Department of Justice and its Role in National Security
The Department of Justice supports the efforts of the Minister (as the Minister of Justice and as the Attorney General of Canada) and the Government in relation to national security. Its roles include:
- Providing in-house legal services to other departments and agencies working in the field of national security, which includes giving consistent and effective strategic legal advice on national security law issues.
- Providing specialized constitutional, administrative, access to information, privacy, human rights and international legal advice on national security issues.
- Providing advice, as well as acting as independent counsel, on cases involving listed terrorist entities under the Criminal Code.
- Coordinating and conducting litigation involving the Government of Canada , including with respect to national security issues.
- Supporting the Attorney General of Canada role in protecting information when there are legal proceedings that could injure national security, national defence or international relations under section 38 of the Canada Evidence Act.
- Reviewing and co-ordinating extradition and mutual legal assistance requests (including those that relate to security and terrorism matters) and helping Canadian and foreign authorities gather evidence for criminal cases, or obtain the extradition of fugitives.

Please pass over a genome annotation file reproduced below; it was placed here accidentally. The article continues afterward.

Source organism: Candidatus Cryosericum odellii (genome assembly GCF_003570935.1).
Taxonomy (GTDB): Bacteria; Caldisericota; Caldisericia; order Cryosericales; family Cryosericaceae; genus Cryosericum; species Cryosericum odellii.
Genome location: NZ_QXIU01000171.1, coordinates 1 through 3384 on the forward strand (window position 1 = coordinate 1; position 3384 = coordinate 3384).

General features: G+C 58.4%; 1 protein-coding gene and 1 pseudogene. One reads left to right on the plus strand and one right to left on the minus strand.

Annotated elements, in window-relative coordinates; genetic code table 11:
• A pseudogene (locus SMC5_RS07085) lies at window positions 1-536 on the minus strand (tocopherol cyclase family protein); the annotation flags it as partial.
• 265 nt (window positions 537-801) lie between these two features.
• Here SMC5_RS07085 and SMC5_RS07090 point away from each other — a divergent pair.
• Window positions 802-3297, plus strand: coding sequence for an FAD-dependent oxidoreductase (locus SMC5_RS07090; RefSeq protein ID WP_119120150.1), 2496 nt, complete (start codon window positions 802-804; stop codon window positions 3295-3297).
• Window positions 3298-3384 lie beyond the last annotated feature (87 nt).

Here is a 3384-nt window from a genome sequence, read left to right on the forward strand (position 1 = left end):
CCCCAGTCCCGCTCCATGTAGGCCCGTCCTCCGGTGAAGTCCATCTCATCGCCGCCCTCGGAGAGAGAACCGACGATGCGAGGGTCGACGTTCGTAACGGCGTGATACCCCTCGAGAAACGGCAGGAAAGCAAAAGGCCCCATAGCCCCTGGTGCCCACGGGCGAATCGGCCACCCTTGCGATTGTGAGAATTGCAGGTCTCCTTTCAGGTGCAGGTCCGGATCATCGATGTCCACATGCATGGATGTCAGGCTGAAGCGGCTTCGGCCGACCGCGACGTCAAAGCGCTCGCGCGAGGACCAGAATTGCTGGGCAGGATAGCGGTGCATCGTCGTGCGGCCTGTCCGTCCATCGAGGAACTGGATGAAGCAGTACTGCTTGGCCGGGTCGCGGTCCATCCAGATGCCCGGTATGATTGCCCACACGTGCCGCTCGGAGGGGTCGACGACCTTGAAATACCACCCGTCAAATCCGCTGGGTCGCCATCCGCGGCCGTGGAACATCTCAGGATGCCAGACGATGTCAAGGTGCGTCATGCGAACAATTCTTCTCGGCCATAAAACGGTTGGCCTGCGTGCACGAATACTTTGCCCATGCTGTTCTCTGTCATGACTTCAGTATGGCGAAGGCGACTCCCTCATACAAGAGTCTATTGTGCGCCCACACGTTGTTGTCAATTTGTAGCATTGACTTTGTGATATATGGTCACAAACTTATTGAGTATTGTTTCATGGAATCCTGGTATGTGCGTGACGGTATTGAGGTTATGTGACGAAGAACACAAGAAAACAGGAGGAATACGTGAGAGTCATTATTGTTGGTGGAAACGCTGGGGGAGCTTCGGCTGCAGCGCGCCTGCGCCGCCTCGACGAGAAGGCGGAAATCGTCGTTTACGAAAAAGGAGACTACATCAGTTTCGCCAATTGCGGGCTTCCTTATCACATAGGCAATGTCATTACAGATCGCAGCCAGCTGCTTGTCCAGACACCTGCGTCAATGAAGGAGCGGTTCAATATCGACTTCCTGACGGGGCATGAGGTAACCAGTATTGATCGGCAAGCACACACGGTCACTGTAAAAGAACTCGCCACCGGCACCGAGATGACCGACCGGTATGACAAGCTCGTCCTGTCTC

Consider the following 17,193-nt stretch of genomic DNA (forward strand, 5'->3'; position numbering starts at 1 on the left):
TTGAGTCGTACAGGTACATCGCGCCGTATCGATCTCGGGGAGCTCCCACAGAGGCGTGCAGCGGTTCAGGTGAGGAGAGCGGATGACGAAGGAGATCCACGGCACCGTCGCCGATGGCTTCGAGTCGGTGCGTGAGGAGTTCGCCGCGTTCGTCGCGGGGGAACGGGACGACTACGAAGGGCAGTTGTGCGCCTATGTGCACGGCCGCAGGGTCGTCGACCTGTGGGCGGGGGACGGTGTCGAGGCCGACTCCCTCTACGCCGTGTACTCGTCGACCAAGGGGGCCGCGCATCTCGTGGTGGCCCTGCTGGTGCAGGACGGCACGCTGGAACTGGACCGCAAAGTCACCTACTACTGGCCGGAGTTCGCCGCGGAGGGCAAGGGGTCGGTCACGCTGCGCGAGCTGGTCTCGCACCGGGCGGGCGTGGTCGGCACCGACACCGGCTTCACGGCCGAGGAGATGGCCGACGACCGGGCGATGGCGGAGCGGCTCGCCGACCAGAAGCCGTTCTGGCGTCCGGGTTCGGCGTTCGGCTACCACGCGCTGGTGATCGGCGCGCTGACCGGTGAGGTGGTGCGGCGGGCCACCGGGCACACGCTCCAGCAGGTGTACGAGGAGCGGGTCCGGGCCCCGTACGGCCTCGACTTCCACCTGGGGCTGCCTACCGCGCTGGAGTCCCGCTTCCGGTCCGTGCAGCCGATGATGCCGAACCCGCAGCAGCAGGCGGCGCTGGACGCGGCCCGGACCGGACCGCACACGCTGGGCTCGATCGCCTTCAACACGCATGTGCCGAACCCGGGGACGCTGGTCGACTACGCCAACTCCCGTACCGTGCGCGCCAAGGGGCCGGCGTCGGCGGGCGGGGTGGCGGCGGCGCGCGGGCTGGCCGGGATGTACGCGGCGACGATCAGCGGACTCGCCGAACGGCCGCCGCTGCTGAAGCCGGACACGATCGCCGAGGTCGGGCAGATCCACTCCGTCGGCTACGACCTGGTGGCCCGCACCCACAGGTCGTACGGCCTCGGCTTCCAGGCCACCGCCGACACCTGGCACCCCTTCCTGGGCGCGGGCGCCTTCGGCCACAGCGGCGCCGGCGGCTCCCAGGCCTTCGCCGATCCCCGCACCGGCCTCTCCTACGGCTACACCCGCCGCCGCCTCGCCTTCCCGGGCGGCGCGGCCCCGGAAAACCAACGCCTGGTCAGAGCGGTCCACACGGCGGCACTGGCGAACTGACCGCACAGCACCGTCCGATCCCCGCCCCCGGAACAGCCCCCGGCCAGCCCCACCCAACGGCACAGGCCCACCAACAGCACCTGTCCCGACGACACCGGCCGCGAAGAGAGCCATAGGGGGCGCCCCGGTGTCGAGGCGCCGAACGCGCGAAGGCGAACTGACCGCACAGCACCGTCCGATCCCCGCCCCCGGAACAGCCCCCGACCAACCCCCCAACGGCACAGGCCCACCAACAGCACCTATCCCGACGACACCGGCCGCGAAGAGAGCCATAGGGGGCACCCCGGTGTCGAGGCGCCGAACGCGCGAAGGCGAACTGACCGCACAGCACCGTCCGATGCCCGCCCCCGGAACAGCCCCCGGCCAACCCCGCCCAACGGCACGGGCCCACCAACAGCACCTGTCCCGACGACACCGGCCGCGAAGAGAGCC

- Providing policy advice and assisting in the development, drafting and implementation of domestic legislative, regulatory or other measures to protect national security and to combat terrorism, in relation to the legislative responsibilities of the Minister of Justice, and sometimes in relation to the legislative responsibilities of other Ministers.
- Assisting in the development and negotiation of international instruments related to the prevention and suppression of terrorism, and participating in other international efforts in the fight against terrorism, including the sharing of best practices and reporting, and providing international technical assistance in these areas.
- Providing contribution funding to the provinces to reimburse their legal aid expenses for economically disadvantaged persons charged under federal Anti-terrorism legislation.
- Supporting the Minister of Justice’s role under the Immigration and Refugee Protection Act by managing the Special Advocates Program.
- Providing ongoing support to the Cross-Cultural Roundtable on Security.
The Department of Justice works with many other federal departments and agencies involved in national security issues.
Departments and Agencies Involved in National Security Matters